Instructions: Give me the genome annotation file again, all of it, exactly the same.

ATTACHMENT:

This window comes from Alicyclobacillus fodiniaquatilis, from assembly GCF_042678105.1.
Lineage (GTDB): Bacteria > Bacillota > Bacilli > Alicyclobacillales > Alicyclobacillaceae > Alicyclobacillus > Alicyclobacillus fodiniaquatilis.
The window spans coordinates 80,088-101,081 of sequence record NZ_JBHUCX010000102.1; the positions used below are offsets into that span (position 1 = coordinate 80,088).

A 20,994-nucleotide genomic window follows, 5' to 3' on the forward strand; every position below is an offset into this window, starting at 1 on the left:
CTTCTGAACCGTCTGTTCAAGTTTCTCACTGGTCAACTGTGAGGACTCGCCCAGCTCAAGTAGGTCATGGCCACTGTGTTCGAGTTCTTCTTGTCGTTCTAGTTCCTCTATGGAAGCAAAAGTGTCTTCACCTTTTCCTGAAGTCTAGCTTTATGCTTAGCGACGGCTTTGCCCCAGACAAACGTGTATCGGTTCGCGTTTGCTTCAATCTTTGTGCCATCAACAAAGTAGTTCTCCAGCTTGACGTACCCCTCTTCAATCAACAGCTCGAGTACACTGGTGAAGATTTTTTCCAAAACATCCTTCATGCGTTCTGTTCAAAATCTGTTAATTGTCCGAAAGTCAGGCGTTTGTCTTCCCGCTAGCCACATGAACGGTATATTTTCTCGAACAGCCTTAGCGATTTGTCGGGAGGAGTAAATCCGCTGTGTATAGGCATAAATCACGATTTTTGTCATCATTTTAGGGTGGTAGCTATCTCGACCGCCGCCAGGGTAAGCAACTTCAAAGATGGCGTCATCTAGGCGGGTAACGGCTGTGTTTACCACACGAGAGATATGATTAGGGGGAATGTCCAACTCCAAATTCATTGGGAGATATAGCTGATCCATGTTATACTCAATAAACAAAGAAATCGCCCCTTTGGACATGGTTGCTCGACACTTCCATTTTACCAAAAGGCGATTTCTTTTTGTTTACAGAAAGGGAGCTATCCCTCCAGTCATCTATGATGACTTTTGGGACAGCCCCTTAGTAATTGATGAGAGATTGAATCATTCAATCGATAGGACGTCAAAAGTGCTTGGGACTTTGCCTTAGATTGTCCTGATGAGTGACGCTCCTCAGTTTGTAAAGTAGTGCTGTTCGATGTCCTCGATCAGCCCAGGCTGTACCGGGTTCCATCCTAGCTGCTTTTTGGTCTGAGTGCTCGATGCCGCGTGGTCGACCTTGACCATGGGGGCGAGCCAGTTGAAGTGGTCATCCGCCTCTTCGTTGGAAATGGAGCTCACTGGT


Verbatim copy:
This window comes from Alicyclobacillus fodiniaquatilis, from assembly GCF_042678105.1.
Lineage (GTDB): Bacteria > Bacillota > Bacilli > Alicyclobacillales > Alicyclobacillaceae > Alicyclobacillus > Alicyclobacillus fodiniaquatilis.
The window spans coordinates 80,088-101,081 of sequence record NZ_JBHUCX010000102.1; the positions used below are offsets into that span (position 1 = coordinate 80,088).

A 20,994-nucleotide genomic window follows, 5' to 3' on the forward strand; every position below is an offset into this window, starting at 1 on the left:
CTTCTGAACCGTCTGTTCAAGTTTCTCACTGGTCAACTGTGAGGACTCGCCCAGCTCAAGTAGGTCATGGCCACTGTGTTCGAGTTCTTCTTGTCGTTCTAGTTCCTCTATGGAAGCAAAAGTGTCTTCACCTTTTCCTGAAGTCTAGCTTTATGCTTAGCGACGGCTTTGCCCCAGACAAACGTGTATCGGTTCGCGTTTGCTTCAATCTTTGTGCCATCAACAAAGTAGTTCTCCAGCTTGACGTACCCCTCTTCAATCAACAGCTCGAGTACACTGGTGAAGATTTTTTCCAAAACATCCTTCATGCGTTCTGTTCAAAATCTGTTAATTGTCCGAAAGTCAGGCGTTTGTCTTCCCGCTAGCCACATGAACGGTATATTTTCTCGAACAGCCTTAGCGATTTGTCGGGAGGAGTAAATCCGCTGTGTATAGGCATAAATCACGATTTTTGTCATCATTTTAGGGTGGTAGCTATCTCGACCGCCGCCAGGGTAAGCAACTTCAAAGATGGCGTCATCTAGGCGGGTAACGGCTGTGTTTACCACACGAGAGATATGATTAGGGGGAATGTCCAACTCCAAATTCATTGGGAGATATAGCTGATCCATGTTATACTCAATAAACAAAGAAATCGCCCCTTTGGACATGGTTGCTCGACACTTCCATTTTACCAAAAGGCGATTTCTTTTTGTTTACAGAAAGGGAGCTATCCCTCCAGTCATCTATGATGACTTTTGGGACAGCCCCTTAGTAATTGATGAGAGATTGAATCATTCAATCGATAGGACGTCAAAAGTGCTTGGGACTTTGCCTTAGATTGTCCTGATGAGTGACGCTCCTCAGTTTGTAAAGTAGTGCTGTTCGATGTCCTCGATCAGCCCAGGCTGTACCGGGTTCCATCCTAGCTGCTTTTTGGTCTGAGTGCTCGATGCCGCGTGGTCGACCTTGACCATGGGGGCGAGCCAGTTGAAGTGGTCATCCGCCTCTTCGTTGGAAATGGAGCTCACTGGT